Glasgow Film Festival review: War Pony

Set in South Dakota, this coming-of-age drama about two Native Americans takes a tender and naturalistic approach to capturing a hardscrabble way of life, writes Alistair Harkness

War Pony ***

Glasgow Film Festival has been screening a “Surprise Film” since 2007, when it thrust David Lynch’s Inland Empire on an unsuspecting audience. Introducing this year’s offering, co-artistic director Allison Gardner gleefully reminded the sold-out crowd that “we like to challenge our audiences,” before adding that no one on social media had come close to guessing what it was going to be.

As it happened, the absence of a title sequence in the ensuing film meant we had to wait until the end to discover it was a) called War Pony and b) marked the directorial debuts of acclaimed actor Riley Keough and London-born commercials director Gina Gammell. That’s a refreshingly pure way to experience a movie, though, especially when that movie is a Native American coming-of-age story made in collaboration with the community it’s about.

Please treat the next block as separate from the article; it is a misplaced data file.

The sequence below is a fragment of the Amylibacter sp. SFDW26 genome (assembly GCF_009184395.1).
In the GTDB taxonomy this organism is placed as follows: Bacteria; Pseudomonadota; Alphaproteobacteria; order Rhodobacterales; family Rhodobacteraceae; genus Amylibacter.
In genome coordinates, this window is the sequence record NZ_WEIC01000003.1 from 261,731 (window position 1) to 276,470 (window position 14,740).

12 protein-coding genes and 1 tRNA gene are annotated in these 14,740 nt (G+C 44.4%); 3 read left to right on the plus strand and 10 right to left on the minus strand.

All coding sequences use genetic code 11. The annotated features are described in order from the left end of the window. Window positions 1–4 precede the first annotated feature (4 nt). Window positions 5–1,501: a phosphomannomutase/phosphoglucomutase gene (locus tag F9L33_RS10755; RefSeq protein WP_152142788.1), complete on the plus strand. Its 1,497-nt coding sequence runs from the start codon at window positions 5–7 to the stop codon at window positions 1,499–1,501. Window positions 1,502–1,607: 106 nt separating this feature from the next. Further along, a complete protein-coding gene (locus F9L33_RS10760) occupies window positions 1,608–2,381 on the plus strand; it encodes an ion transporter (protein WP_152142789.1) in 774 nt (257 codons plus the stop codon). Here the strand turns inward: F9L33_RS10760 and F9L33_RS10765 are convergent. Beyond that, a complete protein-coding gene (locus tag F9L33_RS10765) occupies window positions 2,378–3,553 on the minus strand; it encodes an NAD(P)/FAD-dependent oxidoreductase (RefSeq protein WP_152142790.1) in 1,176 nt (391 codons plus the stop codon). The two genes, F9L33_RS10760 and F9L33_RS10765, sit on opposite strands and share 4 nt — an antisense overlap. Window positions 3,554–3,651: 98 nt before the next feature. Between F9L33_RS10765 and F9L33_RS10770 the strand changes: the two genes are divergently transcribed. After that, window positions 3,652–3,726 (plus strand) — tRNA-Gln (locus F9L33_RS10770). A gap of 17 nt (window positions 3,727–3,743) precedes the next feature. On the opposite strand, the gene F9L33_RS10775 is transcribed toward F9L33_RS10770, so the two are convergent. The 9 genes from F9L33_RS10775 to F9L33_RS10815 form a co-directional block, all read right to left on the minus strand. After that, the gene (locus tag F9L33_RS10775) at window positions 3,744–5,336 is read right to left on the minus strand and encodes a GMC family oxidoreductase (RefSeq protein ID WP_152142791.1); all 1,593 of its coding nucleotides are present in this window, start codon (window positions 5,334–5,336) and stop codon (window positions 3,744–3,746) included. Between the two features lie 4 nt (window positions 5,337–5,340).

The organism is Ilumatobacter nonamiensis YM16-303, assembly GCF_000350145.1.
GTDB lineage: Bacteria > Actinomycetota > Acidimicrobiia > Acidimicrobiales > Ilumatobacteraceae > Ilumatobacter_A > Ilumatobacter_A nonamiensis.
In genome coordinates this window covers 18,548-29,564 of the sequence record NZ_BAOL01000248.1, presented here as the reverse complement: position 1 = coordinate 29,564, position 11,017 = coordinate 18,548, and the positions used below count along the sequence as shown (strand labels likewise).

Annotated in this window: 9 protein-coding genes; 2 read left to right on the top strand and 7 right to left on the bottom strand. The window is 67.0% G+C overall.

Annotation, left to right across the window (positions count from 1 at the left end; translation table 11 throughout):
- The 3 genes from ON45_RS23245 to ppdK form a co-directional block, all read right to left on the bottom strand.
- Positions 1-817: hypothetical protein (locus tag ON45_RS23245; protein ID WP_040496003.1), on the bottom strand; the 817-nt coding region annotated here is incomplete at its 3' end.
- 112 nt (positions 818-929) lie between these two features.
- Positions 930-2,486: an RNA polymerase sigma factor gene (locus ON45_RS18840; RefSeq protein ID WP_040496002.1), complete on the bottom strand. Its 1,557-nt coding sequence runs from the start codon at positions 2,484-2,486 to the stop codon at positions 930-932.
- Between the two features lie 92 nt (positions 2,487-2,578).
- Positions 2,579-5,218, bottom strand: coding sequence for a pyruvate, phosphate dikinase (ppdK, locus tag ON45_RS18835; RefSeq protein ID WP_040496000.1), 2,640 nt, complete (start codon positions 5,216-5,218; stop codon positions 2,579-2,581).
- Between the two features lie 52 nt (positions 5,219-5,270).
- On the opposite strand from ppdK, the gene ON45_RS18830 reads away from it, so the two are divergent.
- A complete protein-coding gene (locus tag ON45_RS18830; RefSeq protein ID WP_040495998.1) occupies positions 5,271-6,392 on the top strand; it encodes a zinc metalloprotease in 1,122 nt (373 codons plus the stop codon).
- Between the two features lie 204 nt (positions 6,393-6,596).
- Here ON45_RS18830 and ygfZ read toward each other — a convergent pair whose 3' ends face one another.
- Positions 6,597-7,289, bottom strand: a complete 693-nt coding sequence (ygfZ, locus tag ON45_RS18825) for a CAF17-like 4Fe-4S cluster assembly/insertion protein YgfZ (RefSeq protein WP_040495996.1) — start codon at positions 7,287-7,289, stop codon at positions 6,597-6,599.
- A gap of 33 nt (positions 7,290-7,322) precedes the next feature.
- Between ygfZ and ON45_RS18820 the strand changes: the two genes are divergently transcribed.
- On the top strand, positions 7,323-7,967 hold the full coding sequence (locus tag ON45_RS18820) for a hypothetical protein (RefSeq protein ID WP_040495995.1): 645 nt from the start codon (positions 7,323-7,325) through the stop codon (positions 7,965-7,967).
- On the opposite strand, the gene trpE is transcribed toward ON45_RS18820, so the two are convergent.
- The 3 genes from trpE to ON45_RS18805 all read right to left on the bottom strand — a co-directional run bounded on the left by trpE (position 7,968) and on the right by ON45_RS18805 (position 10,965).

War PonyWar Pony
War Pony
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Like Chloé Zhao’s Songs My Brother Taught Me and The Rider, the film is set on the Pine Ridge Reservation in South Dakota and takes a similarly tender and naturalistic approach to capturing a hardscrabble way of life, albeit with a more anarchic edge. The story takes shape around two young Lakota protagonists, one an enterprising dope-smoking 19-year-old called Bill (Jojo Bapteise Whiting) who already has two kids to support, the other a wayward 12-year-old called Matho (LaDainian Crazy Thunder), who’s forced to sell drugs after the death of his abusive father. The fact that they’re inherently sweet and funny adds to the tragedy of their respective situations, but the film strives to present them as survivors rather than victims.

A not-entirely-convincing subplot involving Bill’s sketchy involvement with a wealthy turkey farmer in the run-up to Thanksgiving seems awkwardly designed to provide some on-the-nose political commentary, but it also yields an entertainingly madcap ending that provides a small win – however illusory – for characters that deserve a break.

The Glasgow Film Festival runs until 12 March. For tickets and information visit